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My coach said that for all positive integers $n$, $n^4+4^n$ is never a prime number.

So we memorized this for future use in math competition. But I don't understand why is it?

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In order to get a prime, we need $n$ odd. So $4^n=4\cdot 4^{2k}$ for some $k$, and therefore $4^n=4\cdot (2^k)^4$ where $k=\frac{n-1}{2}$.

Now use the factorization $$x^4+4y^4=(x^2-2xy+2y^2)(x^2+2xy+2y^2),$$ with $x=n$ and $y=2^{(n-1)/2}$.

The case $n=1$ gives the lone prime. For all other $n$, we have $x^2-2xy+2y^2\gt 1$.

Remark: It is hard to judge whether the above factorization is "natural." Perhaps it will look more reasonable if we express $x^4+4y^4$ as a difference of squares: $$x^4+4y^4=(x^2+2y^2)^2-4x^2y^2.$$

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You can work $\bmod 5$:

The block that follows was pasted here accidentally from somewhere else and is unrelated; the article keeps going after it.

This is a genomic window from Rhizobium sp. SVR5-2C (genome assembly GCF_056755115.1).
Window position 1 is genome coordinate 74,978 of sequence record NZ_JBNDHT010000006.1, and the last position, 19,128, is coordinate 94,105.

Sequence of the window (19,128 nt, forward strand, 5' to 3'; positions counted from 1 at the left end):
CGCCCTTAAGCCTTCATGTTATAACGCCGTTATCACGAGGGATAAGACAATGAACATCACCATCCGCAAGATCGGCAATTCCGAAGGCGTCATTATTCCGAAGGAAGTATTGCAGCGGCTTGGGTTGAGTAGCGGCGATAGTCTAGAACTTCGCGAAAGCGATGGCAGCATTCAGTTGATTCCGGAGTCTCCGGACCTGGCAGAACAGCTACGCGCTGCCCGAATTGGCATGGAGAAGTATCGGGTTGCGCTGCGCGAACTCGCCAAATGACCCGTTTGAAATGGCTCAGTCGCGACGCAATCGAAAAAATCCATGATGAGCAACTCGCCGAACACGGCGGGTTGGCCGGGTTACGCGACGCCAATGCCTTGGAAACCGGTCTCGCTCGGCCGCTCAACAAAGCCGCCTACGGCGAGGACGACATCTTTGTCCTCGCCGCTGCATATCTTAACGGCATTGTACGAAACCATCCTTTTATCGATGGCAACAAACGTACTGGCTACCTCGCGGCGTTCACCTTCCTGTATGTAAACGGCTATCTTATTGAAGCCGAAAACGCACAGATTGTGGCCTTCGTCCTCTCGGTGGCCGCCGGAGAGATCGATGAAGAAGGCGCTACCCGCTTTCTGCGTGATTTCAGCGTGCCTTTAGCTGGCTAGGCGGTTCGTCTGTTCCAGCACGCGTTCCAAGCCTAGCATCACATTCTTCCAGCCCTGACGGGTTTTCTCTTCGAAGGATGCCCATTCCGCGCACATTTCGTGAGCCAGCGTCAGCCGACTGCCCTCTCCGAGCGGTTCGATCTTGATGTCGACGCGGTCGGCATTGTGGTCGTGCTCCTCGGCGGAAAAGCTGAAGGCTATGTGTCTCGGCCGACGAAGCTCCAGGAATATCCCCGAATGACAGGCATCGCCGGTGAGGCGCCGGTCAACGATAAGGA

As Jossie said, if $n$ is even, then both numbers are even. If $n$ is odd, set $n = 5k + r$;

If not, you can repeatedly use the fact that for $p$ a prime and $(a, p) = 1, a^{p - 1} = 1 \pmod p$ and so $a^p = a \pmod p$;

in this case, $(a, 5) = 1$ , then $a^{4n} = 1 \pmod 5$

$0 \leq r <5$ . Then

$4^n + n^4 = 4^{5k + r} + r^4 \pmod 5 = 4^{5k} 4^r + r^4 = 4^{r + 1} + 1 = 4$. $4^r + 1 = 4 + 1 = 5 \pmod 5$.

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  • $\begingroup$ O.K, let me address that case. $\endgroup$ – DBFdalwayse Sep 10 '13 at 3:57
  • $\begingroup$ It was useful, dealt with four-fifths of the cases. $\endgroup$ – André Nicolas Sep 10 '13 at 4:43
  • $\begingroup$ Right;thanks, but maybe not useful-enough, given you covered all cases. Sorry, editor. $\endgroup$ – DBFdalwayse Sep 10 '13 at 4:44
  • $\begingroup$ After a while, one gets to value partial results. $\endgroup$ – André Nicolas Sep 10 '13 at 4:46

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